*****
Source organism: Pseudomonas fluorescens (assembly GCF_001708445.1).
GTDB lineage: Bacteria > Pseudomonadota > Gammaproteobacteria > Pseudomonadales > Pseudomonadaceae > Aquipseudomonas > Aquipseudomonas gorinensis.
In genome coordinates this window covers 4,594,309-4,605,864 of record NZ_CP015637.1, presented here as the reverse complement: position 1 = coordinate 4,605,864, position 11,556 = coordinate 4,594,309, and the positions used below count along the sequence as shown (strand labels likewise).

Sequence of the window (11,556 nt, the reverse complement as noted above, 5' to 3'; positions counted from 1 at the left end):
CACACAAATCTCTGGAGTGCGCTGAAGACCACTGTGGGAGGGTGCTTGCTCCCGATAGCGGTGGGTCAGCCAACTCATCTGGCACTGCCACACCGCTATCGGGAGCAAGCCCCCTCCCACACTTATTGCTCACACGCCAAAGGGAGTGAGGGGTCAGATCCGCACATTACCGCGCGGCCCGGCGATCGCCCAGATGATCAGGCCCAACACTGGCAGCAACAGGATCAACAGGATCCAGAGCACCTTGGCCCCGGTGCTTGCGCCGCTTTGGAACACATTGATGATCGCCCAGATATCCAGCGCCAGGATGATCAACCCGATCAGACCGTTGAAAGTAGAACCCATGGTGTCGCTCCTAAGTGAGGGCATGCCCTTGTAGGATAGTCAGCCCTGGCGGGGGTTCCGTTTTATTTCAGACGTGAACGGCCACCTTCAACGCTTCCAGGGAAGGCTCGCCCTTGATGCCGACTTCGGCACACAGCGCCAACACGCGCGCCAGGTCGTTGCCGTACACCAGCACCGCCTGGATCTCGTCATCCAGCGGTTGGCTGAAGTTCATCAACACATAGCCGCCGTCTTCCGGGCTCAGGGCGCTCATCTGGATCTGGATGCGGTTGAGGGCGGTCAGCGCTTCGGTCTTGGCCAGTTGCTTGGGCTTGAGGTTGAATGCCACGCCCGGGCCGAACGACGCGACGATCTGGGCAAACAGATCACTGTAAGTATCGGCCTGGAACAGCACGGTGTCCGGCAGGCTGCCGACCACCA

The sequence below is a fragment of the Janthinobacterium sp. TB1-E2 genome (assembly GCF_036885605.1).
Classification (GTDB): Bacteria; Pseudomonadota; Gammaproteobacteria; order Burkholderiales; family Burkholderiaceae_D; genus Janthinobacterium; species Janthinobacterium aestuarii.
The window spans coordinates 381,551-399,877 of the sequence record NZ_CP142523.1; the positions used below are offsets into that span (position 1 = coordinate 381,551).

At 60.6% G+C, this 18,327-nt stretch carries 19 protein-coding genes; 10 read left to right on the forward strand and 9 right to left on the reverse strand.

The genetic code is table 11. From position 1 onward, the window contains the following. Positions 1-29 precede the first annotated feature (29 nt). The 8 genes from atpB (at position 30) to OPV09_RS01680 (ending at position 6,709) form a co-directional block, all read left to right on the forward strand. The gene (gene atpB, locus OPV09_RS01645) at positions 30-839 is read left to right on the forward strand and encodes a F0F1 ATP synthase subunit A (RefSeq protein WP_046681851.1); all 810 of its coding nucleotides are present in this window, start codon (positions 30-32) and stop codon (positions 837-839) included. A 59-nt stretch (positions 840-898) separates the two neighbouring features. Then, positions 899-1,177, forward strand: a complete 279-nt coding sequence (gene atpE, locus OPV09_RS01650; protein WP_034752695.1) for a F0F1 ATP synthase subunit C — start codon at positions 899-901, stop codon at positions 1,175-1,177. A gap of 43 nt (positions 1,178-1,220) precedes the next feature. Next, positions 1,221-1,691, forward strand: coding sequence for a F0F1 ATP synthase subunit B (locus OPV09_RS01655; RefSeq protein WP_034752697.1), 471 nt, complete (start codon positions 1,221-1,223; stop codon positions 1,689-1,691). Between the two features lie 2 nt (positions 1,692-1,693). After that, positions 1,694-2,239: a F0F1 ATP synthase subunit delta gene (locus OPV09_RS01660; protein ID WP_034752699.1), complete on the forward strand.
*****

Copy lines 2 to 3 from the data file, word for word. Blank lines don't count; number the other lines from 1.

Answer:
GTDB lineage: Bacteria > Pseudomonadota > Gammaproteobacteria > Pseudomonadales > Pseudomonadaceae > Aquipseudomonas > Aquipseudomonas gorinensis.
In genome coordinates this window covers 4,594,309-4,605,864 of record NZ_CP015637.1, presented here as the reverse complement: position 1 = coordinate 4,605,864, position 11,556 = coordinate 4,594,309, and the positions used below count along the sequence as shown (strand labels likewise).